Sterling is now at its highest level since August, but many experts in the City remain sceptical and think the risks for the pound are skewed to the downside.
Sterling’s mini-budget recovery today picked up pace at near $1.23 as currency traders responded to the softening US interest rates outlook and improved risk sentiment.
The latest advance of 1.7% provided a big lift to UK-focused stocks in the FTSE 250 index, which outgunned London’s overseas-led blue-chip index with a 1.2% improvement.
Sterling is now at its highest level since August, having plunged to $1.035 on 28 September after Kwasi Kwarteng’s unfunded tax cuts in the mini-budget sparked alarm.
Concern over the UK’s fiscal position has eased since Rishi Sunak’s arrival in Downing Street, while the dollar has fallen back on speculation that four consecutive hikes of 0.75% have taken US interest rates to near the level needed to bring inflation under control.
Other factors boosting sterling have been the global flight towards riskier assets, along with the removal of UK political uncertainty following a legal ruling that a second Scottish independence referendum cannot take place without consent from Westminster.
Despite sterling’s recent strong performance, many experts in the City remain sceptical and think the risks for the pound are skewed to the downside.
They include UBS Global Wealth Management, where the base case is that sterling returns to $1.10 over the first quarter of 2023. The June forecast is $1.13, September’s is at $1.16, and the estimate for the year-end is $1.21.
UBS said: “The UK and the eurozone are struggling with a toxic mix of double-digit inflation and close to zero growth. Despite efforts by central banks to control inflation with higher rates, investors are unlikely to be drawn in further by the pound.
“A sustained recovery in sterling is only likely when inflation pressures ease, in our view.”
The bank’s forecasts point to inflation of 6% next year and a GDP contraction of around 0.5% as the UK looks set to be among the worst-performing countries in Europe and in the G10.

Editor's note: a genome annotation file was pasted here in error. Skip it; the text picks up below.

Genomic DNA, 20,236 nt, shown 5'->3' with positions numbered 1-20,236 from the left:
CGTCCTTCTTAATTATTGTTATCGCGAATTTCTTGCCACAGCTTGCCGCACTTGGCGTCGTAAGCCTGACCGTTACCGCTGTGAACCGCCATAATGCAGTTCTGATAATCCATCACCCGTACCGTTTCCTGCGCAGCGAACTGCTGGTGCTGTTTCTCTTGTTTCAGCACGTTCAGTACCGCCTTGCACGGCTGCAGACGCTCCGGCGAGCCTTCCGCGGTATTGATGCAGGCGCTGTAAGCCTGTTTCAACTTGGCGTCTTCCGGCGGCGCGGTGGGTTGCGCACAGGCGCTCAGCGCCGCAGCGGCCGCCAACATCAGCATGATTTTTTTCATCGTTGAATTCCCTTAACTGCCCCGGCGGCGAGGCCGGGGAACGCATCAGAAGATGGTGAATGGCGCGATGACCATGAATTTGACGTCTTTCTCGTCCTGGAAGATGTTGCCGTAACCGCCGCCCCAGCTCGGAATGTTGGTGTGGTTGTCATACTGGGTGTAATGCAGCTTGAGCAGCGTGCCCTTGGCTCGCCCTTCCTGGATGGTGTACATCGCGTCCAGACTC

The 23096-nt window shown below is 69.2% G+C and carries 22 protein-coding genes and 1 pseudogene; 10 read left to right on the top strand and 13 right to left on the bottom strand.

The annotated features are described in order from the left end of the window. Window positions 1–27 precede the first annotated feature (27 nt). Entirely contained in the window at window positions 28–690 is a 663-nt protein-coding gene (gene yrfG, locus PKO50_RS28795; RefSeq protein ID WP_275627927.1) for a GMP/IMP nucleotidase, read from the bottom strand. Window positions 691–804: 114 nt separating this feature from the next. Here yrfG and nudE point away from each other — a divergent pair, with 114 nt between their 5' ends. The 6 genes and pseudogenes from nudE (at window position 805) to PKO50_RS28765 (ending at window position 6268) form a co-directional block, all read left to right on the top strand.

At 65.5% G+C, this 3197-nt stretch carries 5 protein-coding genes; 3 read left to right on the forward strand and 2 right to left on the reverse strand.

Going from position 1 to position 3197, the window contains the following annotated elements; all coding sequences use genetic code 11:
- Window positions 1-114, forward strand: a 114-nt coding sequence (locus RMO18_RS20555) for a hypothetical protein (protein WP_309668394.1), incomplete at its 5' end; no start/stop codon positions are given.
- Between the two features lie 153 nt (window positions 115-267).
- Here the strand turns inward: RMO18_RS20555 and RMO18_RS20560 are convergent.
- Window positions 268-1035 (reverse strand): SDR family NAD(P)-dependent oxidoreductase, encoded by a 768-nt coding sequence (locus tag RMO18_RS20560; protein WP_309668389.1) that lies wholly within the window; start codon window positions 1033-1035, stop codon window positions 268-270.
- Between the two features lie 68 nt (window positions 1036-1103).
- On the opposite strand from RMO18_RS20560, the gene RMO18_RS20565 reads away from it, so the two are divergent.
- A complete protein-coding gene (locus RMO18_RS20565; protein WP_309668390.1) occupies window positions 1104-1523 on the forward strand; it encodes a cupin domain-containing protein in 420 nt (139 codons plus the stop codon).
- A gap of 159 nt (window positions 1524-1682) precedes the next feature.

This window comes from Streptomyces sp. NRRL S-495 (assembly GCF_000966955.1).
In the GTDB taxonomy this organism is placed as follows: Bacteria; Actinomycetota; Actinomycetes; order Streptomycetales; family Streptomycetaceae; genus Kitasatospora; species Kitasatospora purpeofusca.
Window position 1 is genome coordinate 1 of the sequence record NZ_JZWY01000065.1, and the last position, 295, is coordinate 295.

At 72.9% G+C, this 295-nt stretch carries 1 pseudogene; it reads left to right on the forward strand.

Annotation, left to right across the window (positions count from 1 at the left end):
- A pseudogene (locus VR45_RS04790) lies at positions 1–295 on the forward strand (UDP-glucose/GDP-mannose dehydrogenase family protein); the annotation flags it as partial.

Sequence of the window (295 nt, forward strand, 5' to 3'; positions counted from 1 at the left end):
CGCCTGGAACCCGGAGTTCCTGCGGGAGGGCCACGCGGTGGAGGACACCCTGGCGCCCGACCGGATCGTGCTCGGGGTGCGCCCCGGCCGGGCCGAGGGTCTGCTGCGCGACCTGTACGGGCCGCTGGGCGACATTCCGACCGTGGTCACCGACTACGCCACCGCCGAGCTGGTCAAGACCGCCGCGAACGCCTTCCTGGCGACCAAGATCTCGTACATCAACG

In contrast the US economy is likely to hold up a little better, particularly in the early part of 2023. The Bank of England and US Federal Reserve are both likely to begin lowering interest rates next year, which UBS believes should act as a catalyst for sterling to recover.
UBS adds that an unexpected brightening of the global economic outlook or sharp reversal in natural gas prices are scenarios where the pound could outperform its base case.
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Capital Economics is also taking a pessimistic view on sterling’s outlook and believes that much of the benefit from the government’s more credible fiscal plans has now passed.
The consultancy said expectations for a 1.4% fall in GDP in 2023 compared to growth of 0.3% in the US points to renewed pressure against the dollar.
Its chief UK economist Paul Dales thinks that sterling will face pressure as the global recession proves to be more severe than widely anticipated, boosting safe-haven demand for dollars.
He is predicting a low point of $1.05 in mid-2023 before a rally to $1.22 by the end of 2024 as central banks transition towards interest rate cuts.
Dales added: “There are significant risks. On the upside, energy prices might fall back more swiftly and the economy may be more resilient, meaning that the pound strengthens.
“But sterling remains vulnerable to changes in risk appetite. So if the global economy performs even worse than we expect, sterling could weaken further.”
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